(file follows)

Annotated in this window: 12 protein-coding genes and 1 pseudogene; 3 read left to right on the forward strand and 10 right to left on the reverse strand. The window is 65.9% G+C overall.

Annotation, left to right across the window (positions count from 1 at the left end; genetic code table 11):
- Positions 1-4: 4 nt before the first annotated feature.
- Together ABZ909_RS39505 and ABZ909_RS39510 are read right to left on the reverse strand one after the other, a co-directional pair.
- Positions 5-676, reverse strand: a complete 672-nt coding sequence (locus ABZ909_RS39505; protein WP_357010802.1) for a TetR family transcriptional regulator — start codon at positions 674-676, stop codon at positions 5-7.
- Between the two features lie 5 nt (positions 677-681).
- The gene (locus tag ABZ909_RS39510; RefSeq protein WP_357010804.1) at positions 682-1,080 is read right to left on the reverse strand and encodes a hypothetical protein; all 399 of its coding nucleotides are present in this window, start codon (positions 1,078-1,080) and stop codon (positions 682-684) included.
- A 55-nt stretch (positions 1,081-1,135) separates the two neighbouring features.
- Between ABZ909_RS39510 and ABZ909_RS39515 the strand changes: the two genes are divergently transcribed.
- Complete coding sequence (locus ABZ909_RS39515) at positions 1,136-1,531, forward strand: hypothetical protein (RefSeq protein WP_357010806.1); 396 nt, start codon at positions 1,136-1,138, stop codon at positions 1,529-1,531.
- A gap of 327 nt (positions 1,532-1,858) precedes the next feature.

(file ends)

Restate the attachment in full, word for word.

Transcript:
Annotated in this window: 12 protein-coding genes and 1 pseudogene; 3 read left to right on the forward strand and 10 right to left on the reverse strand. The window is 65.9% G+C overall.

Annotation, left to right across the window (positions count from 1 at the left end; genetic code table 11):
- Positions 1-4: 4 nt before the first annotated feature.
- Together ABZ909_RS39505 and ABZ909_RS39510 are read right to left on the reverse strand one after the other, a co-directional pair.
- Positions 5-676, reverse strand: a complete 672-nt coding sequence (locus ABZ909_RS39505; protein WP_357010802.1) for a TetR family transcriptional regulator — start codon at positions 674-676, stop codon at positions 5-7.
- Between the two features lie 5 nt (positions 677-681).
- The gene (locus tag ABZ909_RS39510; RefSeq protein WP_357010804.1) at positions 682-1,080 is read right to left on the reverse strand and encodes a hypothetical protein; all 399 of its coding nucleotides are present in this window, start codon (positions 1,078-1,080) and stop codon (positions 682-684) included.
- A 55-nt stretch (positions 1,081-1,135) separates the two neighbouring features.
- Between ABZ909_RS39510 and ABZ909_RS39515 the strand changes: the two genes are divergently transcribed.
- Complete coding sequence (locus ABZ909_RS39515) at positions 1,136-1,531, forward strand: hypothetical protein (RefSeq protein WP_357010806.1); 396 nt, start codon at positions 1,136-1,138, stop codon at positions 1,529-1,531.
- A gap of 327 nt (positions 1,532-1,858) precedes the next feature.